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van CCT (UK)

van CCT (UK)

Onderzoek naar ‘dingen zien die er niet zijn’ bij psychotische aandoeningen

- candidate number21812
- NTR NumberNTR5103
- ISRCTNISRCTN no longer applicable
- Date ISRCTN created
- date ISRCTN requested
- Date Registered NTR18-mrt-2015
- Secondary IDsNL39518.042.12 
- Public TitleOnderzoek naar ‘dingen zien die er niet zijn’ bij psychotische aandoeningen
- Scientific TitleThe relationship between visual hallucinations, visual perception and attention in patients with schizophrenia
- hypothesisOur hypothesis is that patients with a psychotic disorder with visual hallucinations perform worse on neuropsychological tests measuring attention and visual perception compared to schizophrenic patients and healthy controls
- Healt Condition(s) or Problem(s) studiedHallucinations, Psychosis
- Inclusion criteriaPatients must fulfill the following criteria: 1) meeting DSM-IV criteria for schizophrenia, schizophreniform disorder or schizoaffective disorder; 2) age between 18-55; 3) speaking Dutch fluently; 4) being able to give informed consent. Healthy controls must fulfill the following criteria:
1) age between 18-55;
2) speaking Dutch fluently;
3) being able to give informed consentí.
- Exclusion criteriaExclusion criteria are:
1) other psychiatric disorders than schizophrenia;
2) the presence of accompanying neurological disorders;
3) visually acuity less than 50 percent (Snellen chart);
4) visually field defects (Donders technique);
5) cognitive impairment, which is assessed by Mini-Mental State Examination. The cut-off point is <26.

Furthermore, healthy controls are excluded if they ever have had a psychotic episode; if they have visual hallucinations; or if they have a first degree family member who had a psychotic episode or a psychotic disorder.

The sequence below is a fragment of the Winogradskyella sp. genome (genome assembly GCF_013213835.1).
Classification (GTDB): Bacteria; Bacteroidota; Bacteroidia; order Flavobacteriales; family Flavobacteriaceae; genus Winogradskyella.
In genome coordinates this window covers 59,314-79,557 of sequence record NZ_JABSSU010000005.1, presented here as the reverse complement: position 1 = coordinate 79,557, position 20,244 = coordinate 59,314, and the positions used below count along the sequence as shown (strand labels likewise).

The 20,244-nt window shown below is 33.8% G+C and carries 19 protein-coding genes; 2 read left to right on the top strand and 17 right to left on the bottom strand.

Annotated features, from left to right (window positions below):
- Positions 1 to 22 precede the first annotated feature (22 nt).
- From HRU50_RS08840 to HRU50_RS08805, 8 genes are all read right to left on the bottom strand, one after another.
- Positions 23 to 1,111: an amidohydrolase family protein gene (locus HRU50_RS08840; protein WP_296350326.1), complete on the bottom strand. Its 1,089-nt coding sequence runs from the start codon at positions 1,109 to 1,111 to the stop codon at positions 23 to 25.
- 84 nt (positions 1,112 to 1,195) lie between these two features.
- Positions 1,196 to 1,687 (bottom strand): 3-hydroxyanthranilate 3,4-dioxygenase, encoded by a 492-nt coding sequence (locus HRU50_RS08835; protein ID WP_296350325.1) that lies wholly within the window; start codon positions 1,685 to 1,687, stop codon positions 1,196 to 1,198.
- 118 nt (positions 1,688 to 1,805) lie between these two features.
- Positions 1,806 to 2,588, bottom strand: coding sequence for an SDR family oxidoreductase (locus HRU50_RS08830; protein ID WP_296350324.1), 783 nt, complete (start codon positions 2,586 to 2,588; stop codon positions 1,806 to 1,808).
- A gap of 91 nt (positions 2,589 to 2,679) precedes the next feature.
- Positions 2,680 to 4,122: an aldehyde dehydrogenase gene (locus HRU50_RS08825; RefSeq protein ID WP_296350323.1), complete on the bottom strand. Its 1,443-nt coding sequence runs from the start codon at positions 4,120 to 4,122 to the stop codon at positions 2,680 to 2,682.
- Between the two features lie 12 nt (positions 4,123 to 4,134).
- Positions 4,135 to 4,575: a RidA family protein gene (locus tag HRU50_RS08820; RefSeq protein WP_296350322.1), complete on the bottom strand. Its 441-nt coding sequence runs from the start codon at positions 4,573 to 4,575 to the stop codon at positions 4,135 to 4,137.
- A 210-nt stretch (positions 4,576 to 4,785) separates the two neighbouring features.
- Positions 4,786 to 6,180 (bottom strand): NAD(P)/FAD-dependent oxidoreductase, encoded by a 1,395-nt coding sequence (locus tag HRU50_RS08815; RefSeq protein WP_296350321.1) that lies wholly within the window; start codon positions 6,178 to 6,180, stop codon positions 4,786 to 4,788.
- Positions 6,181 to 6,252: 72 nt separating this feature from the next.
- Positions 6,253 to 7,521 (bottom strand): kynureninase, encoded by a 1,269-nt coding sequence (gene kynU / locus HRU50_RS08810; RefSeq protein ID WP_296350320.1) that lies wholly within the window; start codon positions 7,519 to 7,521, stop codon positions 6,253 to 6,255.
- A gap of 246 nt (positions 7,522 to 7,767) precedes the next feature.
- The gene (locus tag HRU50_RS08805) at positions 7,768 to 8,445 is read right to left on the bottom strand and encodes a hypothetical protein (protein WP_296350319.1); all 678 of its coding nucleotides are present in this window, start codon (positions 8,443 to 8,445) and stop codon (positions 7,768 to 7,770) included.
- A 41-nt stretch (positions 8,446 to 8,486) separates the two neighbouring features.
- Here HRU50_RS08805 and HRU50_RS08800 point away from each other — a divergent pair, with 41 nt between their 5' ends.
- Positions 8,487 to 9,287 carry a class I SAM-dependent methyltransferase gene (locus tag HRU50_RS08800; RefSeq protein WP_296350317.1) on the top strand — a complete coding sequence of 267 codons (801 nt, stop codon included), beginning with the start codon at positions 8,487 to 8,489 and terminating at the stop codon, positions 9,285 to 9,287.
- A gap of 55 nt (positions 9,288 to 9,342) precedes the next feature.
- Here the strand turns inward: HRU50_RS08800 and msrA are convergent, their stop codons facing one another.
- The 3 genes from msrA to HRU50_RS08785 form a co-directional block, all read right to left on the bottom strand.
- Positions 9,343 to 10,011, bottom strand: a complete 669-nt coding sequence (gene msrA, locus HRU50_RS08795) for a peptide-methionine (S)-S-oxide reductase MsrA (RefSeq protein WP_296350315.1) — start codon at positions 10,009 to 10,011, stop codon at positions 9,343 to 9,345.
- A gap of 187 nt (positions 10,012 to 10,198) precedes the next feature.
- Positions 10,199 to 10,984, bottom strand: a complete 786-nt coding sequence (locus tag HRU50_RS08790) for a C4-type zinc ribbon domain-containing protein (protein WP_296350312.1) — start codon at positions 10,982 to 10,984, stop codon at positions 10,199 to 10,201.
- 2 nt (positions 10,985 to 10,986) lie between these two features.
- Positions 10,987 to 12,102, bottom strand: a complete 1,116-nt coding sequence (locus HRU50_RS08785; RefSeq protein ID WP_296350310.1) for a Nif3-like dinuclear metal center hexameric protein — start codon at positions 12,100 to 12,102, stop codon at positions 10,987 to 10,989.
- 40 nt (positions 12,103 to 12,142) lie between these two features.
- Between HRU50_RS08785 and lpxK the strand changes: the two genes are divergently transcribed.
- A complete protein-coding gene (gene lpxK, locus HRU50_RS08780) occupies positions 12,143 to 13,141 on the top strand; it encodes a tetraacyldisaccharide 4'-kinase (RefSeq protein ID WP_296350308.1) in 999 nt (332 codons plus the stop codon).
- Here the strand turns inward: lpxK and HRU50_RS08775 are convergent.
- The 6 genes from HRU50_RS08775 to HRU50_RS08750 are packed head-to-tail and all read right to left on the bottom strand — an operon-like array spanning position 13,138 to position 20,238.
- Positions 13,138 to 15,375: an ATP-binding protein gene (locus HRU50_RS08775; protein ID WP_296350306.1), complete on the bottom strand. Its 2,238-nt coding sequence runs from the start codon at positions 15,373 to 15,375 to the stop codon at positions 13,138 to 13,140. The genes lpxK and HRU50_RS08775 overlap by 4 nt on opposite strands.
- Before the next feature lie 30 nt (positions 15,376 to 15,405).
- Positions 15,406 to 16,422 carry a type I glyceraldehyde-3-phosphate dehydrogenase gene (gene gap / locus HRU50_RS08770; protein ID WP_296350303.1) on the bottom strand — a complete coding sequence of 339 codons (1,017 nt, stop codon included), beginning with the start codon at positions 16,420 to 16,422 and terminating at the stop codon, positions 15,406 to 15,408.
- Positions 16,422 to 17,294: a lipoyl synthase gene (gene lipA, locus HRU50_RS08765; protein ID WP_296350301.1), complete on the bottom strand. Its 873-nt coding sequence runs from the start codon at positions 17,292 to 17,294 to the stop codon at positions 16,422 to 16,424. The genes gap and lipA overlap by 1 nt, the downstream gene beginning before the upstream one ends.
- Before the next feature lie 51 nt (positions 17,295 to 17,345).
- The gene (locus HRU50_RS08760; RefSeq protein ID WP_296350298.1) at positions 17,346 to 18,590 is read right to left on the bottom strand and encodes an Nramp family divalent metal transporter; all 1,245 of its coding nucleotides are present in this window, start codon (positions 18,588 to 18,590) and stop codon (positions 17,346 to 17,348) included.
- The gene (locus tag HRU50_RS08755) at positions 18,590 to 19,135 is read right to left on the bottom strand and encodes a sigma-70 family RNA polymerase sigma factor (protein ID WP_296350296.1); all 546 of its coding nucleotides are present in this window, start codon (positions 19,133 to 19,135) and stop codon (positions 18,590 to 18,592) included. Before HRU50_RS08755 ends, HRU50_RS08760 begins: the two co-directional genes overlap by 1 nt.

- mec approval receivedyes
- multicenter trialno
- randomisedno
- group[default]
- Type2 or more arms, non-randomized
- Studytypeobservational
- planned startdate 16-apr-2013
- planned closingdate
- Target number of participants51
- Interventions
- Primary outcomeThe primary endpoint is visual perception, assessed by The Visual object and Space Perception Battery (VOSP), which comprises four tests designed to assess object perception and four tests for space perception.
Visual perception is also assessed by the Image Recognition Movies task (IRM). This test compromises 4 movies in which objects dynamically appear out of random noise, mimicking suboptimal visual situations.
- Secondary outcomeThe secondary objective is attention. The subtest ‘Vigilance’ of the Test battery of Attentional Performance (TAP) (21) was applied for this objective. An other type of attention (working memory) is also assessed by the Wechsler Adult Intelligence Scale (WAIS) III Word Learning and Recalling Task.
An other secondary objective is auditory perception. A speech discrimination test has been applied for this objective.

Patients with visual hallucinations are interviewed about these hallucinations, using ‘De Visuele Hallucinatie Vragenlijst’ (in English: 'The Visual Hallucination Questionnaire'); which is based on the 'Institute of Psychiatry Visual Hallucinations Interview'.
- Timepoints
- Trial web site
- statusopen: patient inclusion
- Sponsor/Initiator University Medical Center Groningen (UMCG)
- Funding
(Source(s) of Monetary or Material Support)
University Medical Center Groningen (UMCG)
- Publications
- Brief summarySummary: